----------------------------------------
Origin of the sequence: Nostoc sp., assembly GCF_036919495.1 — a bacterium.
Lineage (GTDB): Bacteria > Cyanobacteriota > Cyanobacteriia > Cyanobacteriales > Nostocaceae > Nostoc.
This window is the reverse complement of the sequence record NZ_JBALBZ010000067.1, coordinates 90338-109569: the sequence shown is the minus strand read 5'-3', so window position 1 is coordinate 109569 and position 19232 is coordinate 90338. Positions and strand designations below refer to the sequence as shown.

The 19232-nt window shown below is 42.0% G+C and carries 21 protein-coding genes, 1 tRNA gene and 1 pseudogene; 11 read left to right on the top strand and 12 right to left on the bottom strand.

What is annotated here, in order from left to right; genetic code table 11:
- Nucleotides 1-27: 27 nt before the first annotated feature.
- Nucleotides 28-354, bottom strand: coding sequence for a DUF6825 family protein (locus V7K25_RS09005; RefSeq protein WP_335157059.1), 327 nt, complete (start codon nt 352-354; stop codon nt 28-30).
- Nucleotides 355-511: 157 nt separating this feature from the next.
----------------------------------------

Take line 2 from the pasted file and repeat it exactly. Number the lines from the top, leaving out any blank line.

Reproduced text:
Lineage (GTDB): Bacteria > Cyanobacteriota > Cyanobacteriia > Cyanobacteriales > Nostocaceae > Nostoc.